Fear and grief are universal. So what happens when something can exploit both?
A group of friends take a trip to the Scandinavian mountains to honor the death of a friend of theirs, but upon taking a shortcut to the lodge, they soon find themselves in a world of terror, hunted by someone or something.
From the start, The Ritual makes no qualms as to what its tone is and sets everything from the get-go. I describe this film as Silent Hill meets John Carpenter’s The Thing, but in the woods. In a sense, it has the creepy, chilling feel of the Silent Hill franchise such the exploitation of each character’s past and fears with the isolated and paranoia feel of The Thing but not because of the fact that the main cast consists of just men.
Given the performances of said cast with such actors as Rafe Spall, Arsher Ali and Sam Troughton to name a few (for Doctor Who fans, he is the grandson of the 2nd Doctor’s Patrick Troughton), these are a solid group of actors to pick and easy to see why between their solid chemistry. The Cast bounces off each other so well that you’d swear that they were lifelong friends off screen. We can feel their emotions, paranoia, anger, etc. and when things get heavy that really plays into creating a thrilling sense of realism for the film. Not helping matters is Luke (played by Rafe Spall) suffering from survivor’s guilt over a friend dying in the start of the film, a traumatic event that still haunts him and is exploited throughout the film by the monster.
Luke is the main character of the ensemble and with the most development, the last man standing of the film but that’s not to say the rest of the cast gets sidelined (besides suffering nightmares mind you). The other thing David Brucker excels at is utilizing the scenery to the film’s advantage. Especially the use of sound adding to the motif for the first two thirds of the film being the old classic tactic- the scariest thing is what you don’t see. The monster blends into the background so much that you can’t even it’s there tell until that horrifying roar is uttered. It’s often very cleverly hidden that you may find yourself wondering where it is throughout. And when it does strike, it makes for an effective scare including its reveal around the third act when it finally reveals itself.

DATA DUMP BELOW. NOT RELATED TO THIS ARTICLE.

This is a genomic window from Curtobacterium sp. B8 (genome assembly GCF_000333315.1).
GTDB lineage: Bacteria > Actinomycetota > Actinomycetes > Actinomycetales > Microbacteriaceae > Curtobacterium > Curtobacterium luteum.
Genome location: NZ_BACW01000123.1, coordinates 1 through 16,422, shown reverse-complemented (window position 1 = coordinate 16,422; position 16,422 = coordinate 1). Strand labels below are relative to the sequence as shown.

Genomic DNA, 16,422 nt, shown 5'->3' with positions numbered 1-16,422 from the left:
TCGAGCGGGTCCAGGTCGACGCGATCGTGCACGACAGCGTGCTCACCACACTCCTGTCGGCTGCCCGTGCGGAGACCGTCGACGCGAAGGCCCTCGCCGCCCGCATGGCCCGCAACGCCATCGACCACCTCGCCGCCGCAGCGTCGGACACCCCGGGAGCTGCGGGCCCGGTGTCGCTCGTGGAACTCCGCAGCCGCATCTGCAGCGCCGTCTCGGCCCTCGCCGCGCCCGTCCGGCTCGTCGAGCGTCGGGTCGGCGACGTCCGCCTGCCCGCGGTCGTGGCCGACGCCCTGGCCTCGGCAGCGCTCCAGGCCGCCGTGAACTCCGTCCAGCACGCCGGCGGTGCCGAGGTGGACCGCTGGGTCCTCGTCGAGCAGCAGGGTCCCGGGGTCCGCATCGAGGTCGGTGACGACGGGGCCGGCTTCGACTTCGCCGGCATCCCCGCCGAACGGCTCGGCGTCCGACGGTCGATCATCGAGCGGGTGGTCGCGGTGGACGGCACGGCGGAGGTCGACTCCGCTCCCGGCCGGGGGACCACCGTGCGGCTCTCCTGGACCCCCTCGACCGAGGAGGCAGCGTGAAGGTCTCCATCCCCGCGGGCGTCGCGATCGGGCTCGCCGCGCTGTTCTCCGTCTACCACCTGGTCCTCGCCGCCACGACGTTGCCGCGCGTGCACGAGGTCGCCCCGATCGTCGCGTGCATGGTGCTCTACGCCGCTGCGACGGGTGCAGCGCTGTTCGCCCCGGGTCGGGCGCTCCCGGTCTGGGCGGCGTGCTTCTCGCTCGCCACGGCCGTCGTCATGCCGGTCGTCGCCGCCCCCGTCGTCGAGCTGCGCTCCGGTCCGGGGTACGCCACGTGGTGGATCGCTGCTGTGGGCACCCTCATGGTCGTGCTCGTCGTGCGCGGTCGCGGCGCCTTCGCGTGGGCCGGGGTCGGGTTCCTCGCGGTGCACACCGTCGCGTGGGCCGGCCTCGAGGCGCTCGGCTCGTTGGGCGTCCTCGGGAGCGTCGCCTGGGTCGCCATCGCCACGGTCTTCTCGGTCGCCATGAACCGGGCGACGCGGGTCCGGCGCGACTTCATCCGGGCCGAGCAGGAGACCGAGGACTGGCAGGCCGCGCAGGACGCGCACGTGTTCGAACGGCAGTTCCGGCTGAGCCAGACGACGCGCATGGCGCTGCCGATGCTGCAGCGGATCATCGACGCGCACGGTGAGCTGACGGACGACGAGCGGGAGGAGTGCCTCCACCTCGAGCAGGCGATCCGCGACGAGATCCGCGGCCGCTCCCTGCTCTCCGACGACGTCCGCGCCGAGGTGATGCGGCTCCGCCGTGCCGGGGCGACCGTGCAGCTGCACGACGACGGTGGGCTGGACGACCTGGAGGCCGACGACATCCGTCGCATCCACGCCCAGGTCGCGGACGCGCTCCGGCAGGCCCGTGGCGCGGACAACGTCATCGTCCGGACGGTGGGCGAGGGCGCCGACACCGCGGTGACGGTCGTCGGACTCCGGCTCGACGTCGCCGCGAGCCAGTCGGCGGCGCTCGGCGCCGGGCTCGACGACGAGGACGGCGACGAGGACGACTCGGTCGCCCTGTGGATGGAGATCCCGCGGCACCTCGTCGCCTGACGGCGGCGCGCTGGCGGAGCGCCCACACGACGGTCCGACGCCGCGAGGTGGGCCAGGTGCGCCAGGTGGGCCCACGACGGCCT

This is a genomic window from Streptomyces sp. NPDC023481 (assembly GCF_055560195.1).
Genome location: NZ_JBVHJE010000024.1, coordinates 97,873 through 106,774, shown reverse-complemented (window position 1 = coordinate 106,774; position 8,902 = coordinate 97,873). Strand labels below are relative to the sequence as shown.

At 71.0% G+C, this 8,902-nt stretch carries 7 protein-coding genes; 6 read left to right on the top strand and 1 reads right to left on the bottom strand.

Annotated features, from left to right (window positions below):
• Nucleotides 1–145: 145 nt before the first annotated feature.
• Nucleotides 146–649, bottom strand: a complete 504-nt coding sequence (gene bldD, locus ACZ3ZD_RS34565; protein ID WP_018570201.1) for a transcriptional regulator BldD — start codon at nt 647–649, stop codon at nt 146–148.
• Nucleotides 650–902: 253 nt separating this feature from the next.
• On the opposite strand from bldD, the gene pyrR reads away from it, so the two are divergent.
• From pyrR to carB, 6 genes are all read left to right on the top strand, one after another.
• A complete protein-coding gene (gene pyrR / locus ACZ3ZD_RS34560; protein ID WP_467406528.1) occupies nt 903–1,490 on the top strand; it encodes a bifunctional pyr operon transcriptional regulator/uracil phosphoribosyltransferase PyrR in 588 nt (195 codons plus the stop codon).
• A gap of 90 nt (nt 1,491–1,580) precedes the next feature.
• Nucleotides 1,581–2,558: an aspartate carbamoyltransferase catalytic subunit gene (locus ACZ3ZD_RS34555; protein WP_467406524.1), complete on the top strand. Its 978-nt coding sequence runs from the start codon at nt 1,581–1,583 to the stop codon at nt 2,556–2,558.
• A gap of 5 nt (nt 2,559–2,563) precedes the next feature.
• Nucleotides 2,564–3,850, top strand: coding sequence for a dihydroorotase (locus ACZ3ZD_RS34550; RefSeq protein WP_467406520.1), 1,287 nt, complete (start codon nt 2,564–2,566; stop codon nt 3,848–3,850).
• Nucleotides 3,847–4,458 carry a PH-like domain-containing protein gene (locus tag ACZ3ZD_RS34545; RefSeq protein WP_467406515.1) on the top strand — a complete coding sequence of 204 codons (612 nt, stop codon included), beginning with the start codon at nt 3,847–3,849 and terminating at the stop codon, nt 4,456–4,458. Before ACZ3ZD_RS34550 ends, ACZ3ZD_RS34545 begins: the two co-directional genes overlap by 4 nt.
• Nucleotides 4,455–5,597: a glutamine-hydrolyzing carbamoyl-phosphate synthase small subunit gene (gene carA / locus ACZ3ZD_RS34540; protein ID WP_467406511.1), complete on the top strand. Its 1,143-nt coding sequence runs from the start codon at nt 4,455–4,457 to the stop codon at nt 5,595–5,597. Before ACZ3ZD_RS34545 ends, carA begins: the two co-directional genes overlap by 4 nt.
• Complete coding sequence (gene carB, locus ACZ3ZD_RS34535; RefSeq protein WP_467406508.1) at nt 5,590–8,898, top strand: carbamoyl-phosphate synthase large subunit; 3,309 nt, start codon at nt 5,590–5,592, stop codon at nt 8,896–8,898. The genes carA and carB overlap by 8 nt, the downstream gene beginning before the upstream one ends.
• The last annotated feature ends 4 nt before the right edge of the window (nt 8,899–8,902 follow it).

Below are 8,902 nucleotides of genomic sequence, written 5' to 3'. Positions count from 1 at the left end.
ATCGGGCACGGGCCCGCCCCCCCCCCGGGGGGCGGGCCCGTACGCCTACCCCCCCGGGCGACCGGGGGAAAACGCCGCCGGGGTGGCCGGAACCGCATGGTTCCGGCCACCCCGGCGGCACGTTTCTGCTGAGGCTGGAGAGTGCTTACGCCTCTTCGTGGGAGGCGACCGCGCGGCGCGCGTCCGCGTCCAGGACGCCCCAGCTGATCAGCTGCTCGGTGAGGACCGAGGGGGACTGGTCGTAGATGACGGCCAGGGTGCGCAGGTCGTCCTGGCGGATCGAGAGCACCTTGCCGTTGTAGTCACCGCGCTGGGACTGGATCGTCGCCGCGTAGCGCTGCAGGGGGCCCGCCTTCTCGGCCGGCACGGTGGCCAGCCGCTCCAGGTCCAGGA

While I don’t want to give too much away, I do want to give major praise to the design of the monster, which I describe as if H.R. Giger had one last go designing a Lovecraftian monster mixed with European folklore beasts and the the skeleton horse from Haxan.
In addition, Brucker well versed in creating atmosphere. There were times where I felt like the chilled weather was all around me. This even extends to the scenery elevated by cinematography such as the mountain landscape during the opening credits . The film steered away from the cheap tactics of constant jump scares and instead went for a more focused lens on lore of this mysterious monster to create further tension-all of which is helped by the slow pacing of the film.
Being that this film is based on the book of the same name by Adam Revill, some things apparently that didn’t make it to the screen, such as the worshipers of the monster. They are basically these religious zealots who worship this thing so much, that they are dismissive of other religions. They are still in the film, make no mistake but the thing about it is that the aforementioned aspects, I felt they could have given the film adaptation a sharper edge. At the same time, I can understand if the filmmakers didn’t have time to include it in or felt it would had slowed the film’s pacing.
Regardless of how you feel about the third act, The Ritual is worth watching to the end . I’ve always been a proponent of “execution always matters“ and I definitely argue this one nailed its premise about a group of people being hunted by a supernatural force in the woods. Just as good as something like The Evil Dead or Pumpkinhead. I would recommend it.
Verdict: 4 and a half out of 5